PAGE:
AFRICA – At the recent Africa Food Systems Forum held in Tanzania, the U.S. Department of Agriculture (USDA) unveiled visionary collaborations aimed at fortifying plant and animal health across the African continent.

These transformative partnerships promise to usher in a new era of agricultural sustainability and food security, with far-reaching implications for Africa’s future.

Jenny Lester Moffitt, Under Secretary for Marketing and Regulatory Programs at the USDA, showcased the USDA’s Animal and Plant Health Inspection Service (APHIS) as a key player in a remarkable alliance with the World Organization of Animal Health (WOAH).

This strategic partnership is set to revolutionize the animal health landscape in Africa. Building upon their longstanding collaboration with the African Union (AU), APHIS and WOAH will embark on an ambitious mission.

Their projects will encompass the creation of cutting-edge tools for the early detection of emerging zoonotic infections in wildlife, harmonization of animal health processes, standardization of methods for addressing sensitive trade issues, and the minimization of disruptions in the food supply chain.

These initiatives are poised to safeguard both animal welfare and human health, demonstrating the global commitment to preventing the next pandemic at its source.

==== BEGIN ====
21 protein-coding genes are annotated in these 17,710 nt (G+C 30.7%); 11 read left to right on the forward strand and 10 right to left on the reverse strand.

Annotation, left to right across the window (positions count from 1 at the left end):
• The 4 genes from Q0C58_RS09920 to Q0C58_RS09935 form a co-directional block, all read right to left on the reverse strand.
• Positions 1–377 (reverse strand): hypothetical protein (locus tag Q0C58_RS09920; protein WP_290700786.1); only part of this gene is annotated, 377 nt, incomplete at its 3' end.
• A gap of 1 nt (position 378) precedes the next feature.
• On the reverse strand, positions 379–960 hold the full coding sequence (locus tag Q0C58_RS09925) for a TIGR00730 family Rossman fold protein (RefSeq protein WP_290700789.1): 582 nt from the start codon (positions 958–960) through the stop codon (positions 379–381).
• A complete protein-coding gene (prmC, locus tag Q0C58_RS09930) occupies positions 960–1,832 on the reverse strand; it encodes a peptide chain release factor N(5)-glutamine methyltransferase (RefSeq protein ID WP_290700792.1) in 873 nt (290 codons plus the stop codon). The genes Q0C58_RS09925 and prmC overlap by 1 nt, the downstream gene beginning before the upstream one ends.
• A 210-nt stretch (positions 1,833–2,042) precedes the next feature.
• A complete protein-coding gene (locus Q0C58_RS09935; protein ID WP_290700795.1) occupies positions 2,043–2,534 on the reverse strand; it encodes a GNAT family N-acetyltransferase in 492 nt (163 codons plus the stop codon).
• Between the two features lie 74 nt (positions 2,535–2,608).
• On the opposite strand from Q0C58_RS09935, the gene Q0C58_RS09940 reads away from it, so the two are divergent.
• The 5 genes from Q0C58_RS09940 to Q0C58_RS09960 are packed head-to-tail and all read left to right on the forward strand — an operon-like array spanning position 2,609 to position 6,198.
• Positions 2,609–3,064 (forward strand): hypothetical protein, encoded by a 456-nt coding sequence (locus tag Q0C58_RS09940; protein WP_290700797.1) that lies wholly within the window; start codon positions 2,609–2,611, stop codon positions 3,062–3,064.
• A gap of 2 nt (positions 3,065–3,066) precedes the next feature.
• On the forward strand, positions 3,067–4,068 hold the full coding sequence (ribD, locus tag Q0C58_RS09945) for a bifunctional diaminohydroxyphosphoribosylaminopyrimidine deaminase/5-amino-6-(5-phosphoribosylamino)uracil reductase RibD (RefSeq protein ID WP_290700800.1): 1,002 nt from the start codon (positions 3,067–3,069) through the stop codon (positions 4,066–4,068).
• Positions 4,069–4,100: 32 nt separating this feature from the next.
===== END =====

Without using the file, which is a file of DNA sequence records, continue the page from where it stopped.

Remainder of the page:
Africa Phytosanitary Program

In another momentous stride, the USDA has entered into a strategic alliance with the U.N. Food and Agriculture Organization’s International Plant Protection Convention and the African Union.

Together, they are birthing the Africa Phytosanitary Program—a game-changing endeavor with profound implications for agriculture on the continent.

Africa has long grappled with the menace of plant pests, which annually lead to crop losses ranging from 30% to a staggering 60%.

Moffitt emphasized the urgent need for effective pest management strategies, given that plant pests and diseases are inexorably linked to food shortages. The Africa Phytosanitary Program aims to be the solution to this dire problem.

This visionary program will empower national plant protection organizations across Africa with advanced, science-based approaches to thwart, detect, and manage significant plant pests and diseases.

These insidious threats have consistently undermined food security and economic growth on the continent.

The USDA’s APHIS has committed U.S$ 750,000 in financial support and in-kind expertise, culminating in the development of pest surveillance protocols, electronic data collection, reporting tools, training materials, and comprehensive training programs.

During the initial year of the pilot phase, 11 countries will benefit from this invaluable expertise, with the ultimate goal of including all 54 African nations by 2026.

As the Africa Food Systems Forum concluded in Tanzania, the partnerships forged between the USDA, WOAH, the U.N. Food and Agriculture Organization, and the African Union herald a brighter, more sustainable future for the continent.

These initiatives signify not only a commitment to safeguarding plant and animal health but also a determination to enhance food security, reduce crop losses, and foster economic growth.

Africa’s potential as an agricultural powerhouse is poised to flourish, while the threat of pandemics originating from wildlife is under closer scrutiny than ever before.

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